For every veteran marketer who manages to establish a connection with consumers through their smartphones, there’s a bevy of eager neophytes who want to engage in the mobile space but simply don’t know how. In such situations, the finer points of crafting effective SMS marketing campaigns or implementing strategies to reach underserved market segments usually lead to more confusion than clarity. Not that that’s necessarily a problem. Understanding has to precede implementation, and taking people back to the bedrock fundamentals of SMS so that they can more effectively promote their own efforts is the goal of this particular post.
First things first, then: What exactly is SMS? Well, that particular acronym stands for “short message service” and deals with abbreviated, 160-character text messages displayed on cell phones. Even at this basic starting point, though, there are exceptions. Although most SMS messages max out at 160 characters, certain Asiatic languages set a cap at 70, and personal computers or tablets can also interact with SMS texts depending on their hardware and software architecture, which might impact how your reach out to potential customers. What’s more, constant communication between devices and cell towers means that cellular devices are essentially always available for messages—an eminently practical implication for businesses and nonprofits alike.
Of course, you can’t just spam texts left and right to any phone that you might find. SMS isn’t email, not by a long shot. In 2013, the Telephone Consumer Protection Act required “businesses to obtain ‘prior express written consent’ before placing telemarketing calls” and concluded that “text messaging is a form of communication used primarily between telephones and is therefore consistent with the definition of a ‘call.’” Long story short? You’d better get customers to opt in before your texts start flying or you could face legal action. (I’ll get a little more into how exactly you should go about building a list of phone numbers for your SMS campaign later in the month. Suffice it to say that not only is it essential from a legal perspective, the process itself can be beneficial for your business.)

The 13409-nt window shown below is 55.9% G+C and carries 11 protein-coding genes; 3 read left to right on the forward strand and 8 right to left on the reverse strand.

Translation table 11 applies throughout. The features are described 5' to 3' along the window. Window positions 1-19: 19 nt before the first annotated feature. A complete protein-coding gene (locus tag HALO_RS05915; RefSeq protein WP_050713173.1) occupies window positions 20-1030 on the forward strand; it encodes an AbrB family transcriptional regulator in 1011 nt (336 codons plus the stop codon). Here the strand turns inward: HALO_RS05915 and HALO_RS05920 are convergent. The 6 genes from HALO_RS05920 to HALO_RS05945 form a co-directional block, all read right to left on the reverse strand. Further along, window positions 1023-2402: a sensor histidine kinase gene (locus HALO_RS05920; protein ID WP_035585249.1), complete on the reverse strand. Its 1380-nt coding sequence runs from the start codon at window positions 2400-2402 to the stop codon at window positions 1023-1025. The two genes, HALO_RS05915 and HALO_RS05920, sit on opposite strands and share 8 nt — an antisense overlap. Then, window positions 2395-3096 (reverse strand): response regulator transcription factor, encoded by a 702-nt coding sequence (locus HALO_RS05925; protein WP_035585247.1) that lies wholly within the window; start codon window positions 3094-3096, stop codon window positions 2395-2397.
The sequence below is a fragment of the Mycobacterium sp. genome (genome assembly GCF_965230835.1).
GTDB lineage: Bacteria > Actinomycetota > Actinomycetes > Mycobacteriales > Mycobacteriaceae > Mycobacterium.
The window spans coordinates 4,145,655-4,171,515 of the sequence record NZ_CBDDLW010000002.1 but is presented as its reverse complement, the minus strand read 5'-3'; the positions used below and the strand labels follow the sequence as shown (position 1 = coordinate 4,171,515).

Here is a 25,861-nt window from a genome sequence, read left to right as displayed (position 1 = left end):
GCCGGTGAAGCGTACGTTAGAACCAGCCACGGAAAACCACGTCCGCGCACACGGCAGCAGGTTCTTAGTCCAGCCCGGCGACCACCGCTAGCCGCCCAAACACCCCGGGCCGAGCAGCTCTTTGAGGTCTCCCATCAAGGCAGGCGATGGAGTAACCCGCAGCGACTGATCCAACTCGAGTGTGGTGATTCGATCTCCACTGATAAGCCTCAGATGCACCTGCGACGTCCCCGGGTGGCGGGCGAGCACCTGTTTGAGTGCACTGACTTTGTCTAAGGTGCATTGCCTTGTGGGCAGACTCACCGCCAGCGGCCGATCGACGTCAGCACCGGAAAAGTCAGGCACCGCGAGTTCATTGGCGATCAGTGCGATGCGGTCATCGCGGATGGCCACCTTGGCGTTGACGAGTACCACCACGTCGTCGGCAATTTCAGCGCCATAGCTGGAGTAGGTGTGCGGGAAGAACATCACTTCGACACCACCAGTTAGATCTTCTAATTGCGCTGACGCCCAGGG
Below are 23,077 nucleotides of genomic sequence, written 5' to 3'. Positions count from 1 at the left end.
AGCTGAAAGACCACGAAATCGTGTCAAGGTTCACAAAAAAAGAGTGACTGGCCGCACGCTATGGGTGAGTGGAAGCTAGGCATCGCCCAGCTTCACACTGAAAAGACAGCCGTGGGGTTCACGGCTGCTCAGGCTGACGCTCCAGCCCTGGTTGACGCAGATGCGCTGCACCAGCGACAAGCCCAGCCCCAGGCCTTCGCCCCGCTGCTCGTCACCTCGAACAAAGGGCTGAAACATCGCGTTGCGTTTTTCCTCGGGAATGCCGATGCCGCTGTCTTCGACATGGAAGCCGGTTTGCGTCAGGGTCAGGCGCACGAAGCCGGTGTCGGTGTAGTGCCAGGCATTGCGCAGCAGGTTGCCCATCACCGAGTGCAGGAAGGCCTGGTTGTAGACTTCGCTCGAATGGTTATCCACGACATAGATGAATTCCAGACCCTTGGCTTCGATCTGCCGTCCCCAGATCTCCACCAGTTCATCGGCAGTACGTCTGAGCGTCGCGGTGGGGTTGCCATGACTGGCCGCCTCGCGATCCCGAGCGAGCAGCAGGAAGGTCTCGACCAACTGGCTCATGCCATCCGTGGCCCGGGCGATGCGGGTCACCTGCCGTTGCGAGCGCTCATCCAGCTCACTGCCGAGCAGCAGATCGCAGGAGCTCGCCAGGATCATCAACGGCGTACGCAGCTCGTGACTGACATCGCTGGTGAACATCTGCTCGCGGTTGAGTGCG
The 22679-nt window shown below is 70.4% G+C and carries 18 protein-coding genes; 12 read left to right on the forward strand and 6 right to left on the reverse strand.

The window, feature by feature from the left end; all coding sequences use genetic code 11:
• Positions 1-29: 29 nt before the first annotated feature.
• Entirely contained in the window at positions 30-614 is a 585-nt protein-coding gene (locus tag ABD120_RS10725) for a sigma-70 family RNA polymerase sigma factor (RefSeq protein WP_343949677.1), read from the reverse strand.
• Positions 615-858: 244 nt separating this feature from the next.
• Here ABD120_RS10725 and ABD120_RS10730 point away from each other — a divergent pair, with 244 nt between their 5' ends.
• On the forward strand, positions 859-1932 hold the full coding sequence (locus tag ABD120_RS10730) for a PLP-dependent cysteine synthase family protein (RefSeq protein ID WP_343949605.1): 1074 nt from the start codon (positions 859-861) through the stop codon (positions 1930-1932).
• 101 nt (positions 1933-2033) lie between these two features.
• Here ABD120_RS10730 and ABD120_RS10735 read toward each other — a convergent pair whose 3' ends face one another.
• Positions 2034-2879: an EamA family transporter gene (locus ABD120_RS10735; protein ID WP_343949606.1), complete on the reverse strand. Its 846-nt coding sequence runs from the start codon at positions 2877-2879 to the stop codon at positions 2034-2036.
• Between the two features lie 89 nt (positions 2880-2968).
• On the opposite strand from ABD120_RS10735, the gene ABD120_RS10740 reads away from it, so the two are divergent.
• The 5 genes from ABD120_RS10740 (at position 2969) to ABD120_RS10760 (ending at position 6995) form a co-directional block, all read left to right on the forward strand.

Once you have your own list, you’ll need to get a code, and UltraSMSScript offers a couple of different types. The next step involves getting a unique descriptive keyword that allows people to subscribe to your texts. It should be catchy, memorable, applicable to your everyday operations, and a single word long. Fortunately, Ultra SMS Script allows you to pick as many keywords as you would like. Once you have these pieces in place, it’s time to get to the meat of SMS marketing: the text itself.
I’ve already detailed the benefits of SMS at various times on this blog. Indeed, here are a few more reasons why you should consider pulling the trigger on an SMS campaign: It’s inexpensive, easily engages target audiences, boasts great response rates, and won’t take up a ton of your time. But understand that these benefits don’t accrete on their own. You need a well-constructed series of texts if you want customers to responds. So offer value. Don’t oversaturate your list with messages. Remember that limited-time offers motivate. And don’t forget that brevity is the soul of wit (by which I mean that you should keep things short). True, these are only the barest building blocks for a successful campaign, but they’ll lay a firm foundation for future SMS success.